Parents Have Rights when Dealing with Children Services’ Caseworkers
Each Ohio county has a child protective services agency that addresses allegations of child abuse, neglect and dependency. These agencies are charged with investigating the allegations and determining their veracity. Many people do not know their rights when it comes to dealing with these agencies or their employees, and they may mistakenly assume that they have no choices and must do everything the agency tells them to do.
Q: What rights do I have if a caseworker comes to my home?
A: Unless the caseworker has a court order, you do not have to allow the caseworker into your house, permit her to talk to your children, sign releases for any of your personal information or consent to any evaluations or tests. You also have a right to have an attorney present when you talk to a caseworker.
Q: What happens if, based on the caseworker’s visit, the agency decides that my children are being neglected or abused?
A: In such a case, the agency may either ask you to work a voluntary case plan, or may file a complaint at juvenile court asking the state to intervene on behalf of your children.
Q: What happens if a complaint is filed against me?
A: A hearing must be held within 72 hours after a complaint is filed. This first hearing is a called a shelter care hearing. At this hearing, the agency must prove to the court that your children should not be returned home. Within 72 hours after the complaint is filed, an adjudicatory hearing must be scheduled. The adjudicatory hearing is a trial at which the agency must prove by “clear and convincing evidence” that the allegations in its complaint are true and rise to the level of abuse, neglect and/or dependency. If your children are found to be abused, neglected or dependent, the court will schedule a dispositional hearing where a case plan will be adopted and the temporary placement of your children will be determined.
Q: Should I get an attorney if a complaint is filed?
A: It would be very wise for you to find an attorney who practices in juvenile court. If an agency files a complaint alleging your children are abused, neglected and/or dependent, and you cannot afford an attorney, the court will appoint an attorney for you if you ask for one.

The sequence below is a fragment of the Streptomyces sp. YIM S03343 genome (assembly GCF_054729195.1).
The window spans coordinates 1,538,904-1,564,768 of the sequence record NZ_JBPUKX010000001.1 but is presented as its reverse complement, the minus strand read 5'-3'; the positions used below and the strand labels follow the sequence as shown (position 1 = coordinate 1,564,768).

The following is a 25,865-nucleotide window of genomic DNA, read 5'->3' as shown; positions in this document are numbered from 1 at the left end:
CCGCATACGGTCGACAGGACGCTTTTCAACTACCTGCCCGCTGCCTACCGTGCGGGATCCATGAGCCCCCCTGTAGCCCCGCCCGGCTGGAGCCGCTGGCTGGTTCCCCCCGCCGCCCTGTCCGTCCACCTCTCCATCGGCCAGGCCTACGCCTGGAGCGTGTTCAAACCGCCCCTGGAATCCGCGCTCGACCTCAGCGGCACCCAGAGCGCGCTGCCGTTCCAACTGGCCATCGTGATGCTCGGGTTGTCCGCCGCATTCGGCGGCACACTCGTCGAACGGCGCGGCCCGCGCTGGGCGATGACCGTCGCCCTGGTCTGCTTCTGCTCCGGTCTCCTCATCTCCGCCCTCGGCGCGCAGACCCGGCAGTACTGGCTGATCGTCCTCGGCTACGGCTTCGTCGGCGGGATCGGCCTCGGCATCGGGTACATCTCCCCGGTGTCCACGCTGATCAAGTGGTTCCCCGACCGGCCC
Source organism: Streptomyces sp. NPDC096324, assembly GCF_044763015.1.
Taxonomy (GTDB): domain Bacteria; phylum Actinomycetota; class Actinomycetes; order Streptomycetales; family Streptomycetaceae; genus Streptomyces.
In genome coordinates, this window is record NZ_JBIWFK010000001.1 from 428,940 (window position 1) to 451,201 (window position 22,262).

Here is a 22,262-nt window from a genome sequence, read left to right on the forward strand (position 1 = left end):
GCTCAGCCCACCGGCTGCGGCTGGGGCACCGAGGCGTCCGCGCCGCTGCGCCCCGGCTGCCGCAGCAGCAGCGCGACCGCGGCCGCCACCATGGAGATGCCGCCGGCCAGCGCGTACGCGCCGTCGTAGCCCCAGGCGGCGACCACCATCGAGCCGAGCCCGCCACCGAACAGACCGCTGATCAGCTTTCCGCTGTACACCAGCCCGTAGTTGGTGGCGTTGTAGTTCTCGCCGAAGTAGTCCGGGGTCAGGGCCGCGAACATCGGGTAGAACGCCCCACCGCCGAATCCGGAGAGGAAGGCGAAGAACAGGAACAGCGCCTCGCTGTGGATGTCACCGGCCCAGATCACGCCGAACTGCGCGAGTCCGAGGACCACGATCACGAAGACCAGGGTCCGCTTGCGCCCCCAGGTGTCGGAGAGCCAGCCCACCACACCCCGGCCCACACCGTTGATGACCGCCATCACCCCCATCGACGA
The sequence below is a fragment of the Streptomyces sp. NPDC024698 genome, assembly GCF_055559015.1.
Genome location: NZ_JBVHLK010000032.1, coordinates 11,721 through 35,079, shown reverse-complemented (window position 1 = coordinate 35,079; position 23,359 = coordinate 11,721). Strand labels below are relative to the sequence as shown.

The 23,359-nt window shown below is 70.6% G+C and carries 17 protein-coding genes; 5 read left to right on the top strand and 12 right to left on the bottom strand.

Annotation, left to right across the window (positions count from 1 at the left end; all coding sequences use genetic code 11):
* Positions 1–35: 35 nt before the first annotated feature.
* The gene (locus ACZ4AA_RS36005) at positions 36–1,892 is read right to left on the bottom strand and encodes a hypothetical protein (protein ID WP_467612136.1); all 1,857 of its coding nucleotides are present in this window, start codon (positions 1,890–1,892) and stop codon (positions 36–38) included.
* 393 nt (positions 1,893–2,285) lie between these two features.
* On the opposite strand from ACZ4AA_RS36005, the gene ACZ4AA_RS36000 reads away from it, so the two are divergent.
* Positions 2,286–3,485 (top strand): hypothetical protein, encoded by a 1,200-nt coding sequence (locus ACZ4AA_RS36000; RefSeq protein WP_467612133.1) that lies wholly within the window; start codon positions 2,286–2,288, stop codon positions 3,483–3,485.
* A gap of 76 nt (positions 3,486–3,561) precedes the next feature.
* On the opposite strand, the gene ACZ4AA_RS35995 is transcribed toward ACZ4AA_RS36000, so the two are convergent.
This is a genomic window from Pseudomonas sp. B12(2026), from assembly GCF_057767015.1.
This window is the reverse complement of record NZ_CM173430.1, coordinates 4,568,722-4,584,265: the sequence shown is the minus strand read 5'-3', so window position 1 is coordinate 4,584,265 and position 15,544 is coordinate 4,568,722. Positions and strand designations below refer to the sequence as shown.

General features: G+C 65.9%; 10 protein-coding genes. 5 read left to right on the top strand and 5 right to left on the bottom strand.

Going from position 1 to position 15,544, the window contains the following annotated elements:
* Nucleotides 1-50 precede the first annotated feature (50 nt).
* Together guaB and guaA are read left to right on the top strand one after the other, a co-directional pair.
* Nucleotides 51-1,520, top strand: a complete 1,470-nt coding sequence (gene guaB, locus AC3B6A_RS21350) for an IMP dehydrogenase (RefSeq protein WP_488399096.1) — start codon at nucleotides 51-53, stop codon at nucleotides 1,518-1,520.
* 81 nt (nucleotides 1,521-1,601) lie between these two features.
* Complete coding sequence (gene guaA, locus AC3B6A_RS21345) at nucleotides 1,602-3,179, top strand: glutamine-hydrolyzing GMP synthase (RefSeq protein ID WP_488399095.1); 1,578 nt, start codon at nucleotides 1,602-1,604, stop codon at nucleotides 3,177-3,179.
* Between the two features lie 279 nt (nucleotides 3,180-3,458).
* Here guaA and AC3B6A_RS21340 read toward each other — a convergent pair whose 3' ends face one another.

Q: What is a case plan?
A: The agency prepares a case plan, usually with input from the parents, to help the parents correct the issues that resulted in their children being found to be abused, neglected and/or dependent. A case plan may list objectives such as gaining appropriate employment and/or housing; providing all necessities for the children including education, medical care, food, clothing, and shelter; and resolving any criminal issues. The case plan also may recommend strategies for meeting these objectives, such as psychological assessments, counseling, parenting classes, domestic violence classes, drug and alcohol evaluations and treatment, and anger management classes. These objectives and strategies may apply to the children as well as the parents.
Q: Do my children get an attorney?
A: Counties differ as to determining when or whether an attorney is appointed to represent the children. However, if the court decides that the children are being neglected or abused, then the court will appoint a guardian ad litem (GAL) to determine and represent the best interests of the children. The GAL will also present the children’s wishes to the court. The court-appointed GAL will conduct an independent investigation by interviewing all the parties including the children, caseworkers, and service providers. The GAL will observe interactions between the children and the parents and will review all relevant records pertaining to the children.
Q: How long do I have to complete my case plan so I can get my children back?
A: You initially have approximately one year to complete every objective on your case plan. However, if you and your children’s other parent need more time to complete the case plan, and you have substantially complied by making progress on the objectives, you may request and receive up to two six-month extensions. If you and your spouse are separated and only you have completed everything on the case plan, it is possible for you to receive custody of your children even if you did not have custody when the case began.
This “Law You Can Use” column was provided by the Ohio State Bar Association (OSBA). It was prepared by Akron attorney Denise E. Ferguson. Articles appearing in this column are intended to provide broad, general information about the law. Before applying this information to a specific legal problem, readers are urged to seek advice from an attorney.